Saturday, January 21, 2012

The World’s Most Dangerous Activity

I’ve been curious about the safety of the various activities in which we engage and decided to do some research. According to some internet sites, the world’s most dangerous activities include things like BASE jumping, racing motorcycles, bull riding, and big-wave surfing. I’m sure the mothers of people who engage in these activities pray daily for the safety of their children. As church members we frequently pray for the safety of the missionaries and those serving our country in the armed forces. However, according to my very informal research, the people for whom we most often request divine protection are those members engaged in the death-defying activity of . . . driving home from church.

Driving home from church; what’s so dangerous about that? I’m not sure myself but it must be very dangerous or at the conclusion of nearly every church meeting we wouldn't pray; “bless us that we’ll all arrive home safely” . Have you ever prayed to arrive safely at church? I don’t ever remember doing so. Therefore it must only be the drive home that’s dangerous.

Perhaps the drive to church is so much safer because members arrive at a variety of times. Some come early; some on time and the rest of us arrive 5-10 minutes late, thereby reducing congestion. Conversely, at the end of the three-hour meeting block, a big school bell in the hallway rings and tired, hungry toddlers, frazzled parents, restless teens, old people with low blood sugar and football fans all race to the parking where the Bishop yells; “Brothers and Sisters, start your engines.” OK, I made that last part up. He really mutters; “Depart ye fiends.”

Still, even with everyone departing at the same time it doesn’t seem as if driving home from church warrants the frequency of requests for divine protection. There must be something more to it. I’ve given it a lot of thought and decided that requesting divine intervention to protect us on our journey home is a tradition handed down from the pioneers. You see, back in the old days people used to walk to church or even ride horses or in horse-drawn buggies.

Horses can be unpredictable and after being tied up during church they can runaway or buck off their rider. Walking home was also dangerous; pedestrians could be trampled by runaway horses, trip and fall or perhaps even get a blister. Because of these many perils, one Sunday, while giving the benediction, someone said; “please bless us that we’ll all arrive at our homes safely.” This new phrase instantly joined “nourish and strengthen us” in the prayer phrasebook where it remains today—firmly ingrained in the LDS lexicon.

Saturday, January 14, 2012

I’m Not Sick, I Look like This on Purpose

After I married Ms. Wonderful I started gaining a few pounds. Over the years the few became many and I became much too short for my girth. In truth, according to fine people at The Department of Health and Human Services (HHS), I was trampling on the line separating “overweight” from “obese”. I’ve never liked the word “obese” (in relation to myself) because it sounds so harsh. Since we pay the salaries at the HHS I think they should use friendlier terms like; skinny, healthy, chubby, chunky and colossal. Nevertheless, according to their charts, I was somewhere between chubby and chunky.

Over the years I’d made some effort to slenderize myself, but with only moderate success. However, last year Ms. Wonderful stopped eating sugary substances and lost 15 pounds. Seeing how “easy” this was, I decided to give weight loss a real try. Giving up sugar was easier than you think since the person doing most of the cooking stopped putting it in the food. My choices became; stop eating (unlikely), make my own meals (even more unlikely) or eat less sugar. I chose option three.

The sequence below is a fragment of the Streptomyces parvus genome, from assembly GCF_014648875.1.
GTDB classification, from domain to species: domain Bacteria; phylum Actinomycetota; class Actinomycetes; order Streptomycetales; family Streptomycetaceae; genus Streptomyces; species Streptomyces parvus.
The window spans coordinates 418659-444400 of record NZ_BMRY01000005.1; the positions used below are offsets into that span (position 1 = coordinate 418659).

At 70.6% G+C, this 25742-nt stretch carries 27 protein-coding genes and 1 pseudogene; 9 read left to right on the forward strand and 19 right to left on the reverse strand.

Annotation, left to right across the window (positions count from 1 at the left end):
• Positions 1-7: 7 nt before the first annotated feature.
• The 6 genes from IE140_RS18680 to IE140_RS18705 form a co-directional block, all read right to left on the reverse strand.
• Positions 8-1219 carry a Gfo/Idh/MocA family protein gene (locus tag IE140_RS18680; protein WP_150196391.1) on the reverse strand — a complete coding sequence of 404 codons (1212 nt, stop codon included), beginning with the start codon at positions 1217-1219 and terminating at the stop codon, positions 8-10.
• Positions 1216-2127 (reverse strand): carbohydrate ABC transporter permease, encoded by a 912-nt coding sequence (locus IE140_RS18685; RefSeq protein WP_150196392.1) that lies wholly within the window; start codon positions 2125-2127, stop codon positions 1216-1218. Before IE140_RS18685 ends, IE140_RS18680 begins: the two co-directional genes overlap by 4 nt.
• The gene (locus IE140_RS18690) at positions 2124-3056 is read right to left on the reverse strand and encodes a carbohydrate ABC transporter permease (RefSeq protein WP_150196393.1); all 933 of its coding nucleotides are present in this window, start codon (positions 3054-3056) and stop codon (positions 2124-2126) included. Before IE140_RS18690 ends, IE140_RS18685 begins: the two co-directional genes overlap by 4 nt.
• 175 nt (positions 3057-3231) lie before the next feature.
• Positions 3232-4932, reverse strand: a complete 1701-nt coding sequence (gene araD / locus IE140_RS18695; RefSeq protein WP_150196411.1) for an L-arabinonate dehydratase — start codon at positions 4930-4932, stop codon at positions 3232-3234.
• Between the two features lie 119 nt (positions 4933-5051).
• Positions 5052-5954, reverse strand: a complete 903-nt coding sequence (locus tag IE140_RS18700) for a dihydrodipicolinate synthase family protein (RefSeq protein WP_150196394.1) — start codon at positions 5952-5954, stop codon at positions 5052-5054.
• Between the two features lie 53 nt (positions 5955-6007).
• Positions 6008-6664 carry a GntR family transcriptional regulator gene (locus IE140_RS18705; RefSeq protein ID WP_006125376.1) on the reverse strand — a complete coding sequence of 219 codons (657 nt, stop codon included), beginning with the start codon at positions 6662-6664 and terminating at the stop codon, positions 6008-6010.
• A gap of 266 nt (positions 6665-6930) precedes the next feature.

Well, I didn’t lose much weight. Apparently weight loss also involved something called “exercise.” I decided to try that as well. Beginning an exercise regimen was slightly harder than giving up sugar. I chose running (slow jogging really) because it was cheap and easy to learn. According to HHS statistics, every time I went running I was carrying extra weight equal to a five-year old (that explains the slow time in my first 5k race—the five-year-old in me would not keep up!).

Eventually I discovered the secret to weight loss. It works kind of like this; Consume fewer calories, eat healthier foods and exercise five times a week. I plan on writing a book about my discovery. I’ll make millions. I’ll call my book; “The Really Hard Way to Lose Weight.” By carefully following this regimen, I began to lose weight, two or three pounds every month at first then a little less after that. Over time my efforts really started to add up. I started asking my wife if she could tell that I’d lost weight. At first she humored me and said that she could certainly see the miniscule difference. Since then I’ve asked the same question 500 times—she no longer humors me. I think she thinks I’m now asking just to show off. Is that so bad?

Now that I’m thinner there’s one word I particularly enjoy hearing; “skinny.” I even heard it while I was in a buffet line in Las Vegas. A couple of months ago we went to visit my cousin in Wyoming. I really like visiting people I haven’t seen for a while as they always use the “skinny” word. So after visiting with my cousin for a couple of days I’d still not heard the word. I was beginning to wonder if his eyes were failing. Finally he took the opportunity to talk to my wife alone about my appearance—he used a different word, “sick”. He thought maybe I had disease or something and was afraid to say anything. No, I look like this on purpose; in fact, if you buy my book when it comes out I’ll tell you how I did it.

People always want to know how much weight have I lost? Well, let’s just say the five-year-old has gone missing and the HHS describes me as ‘healthy weight.”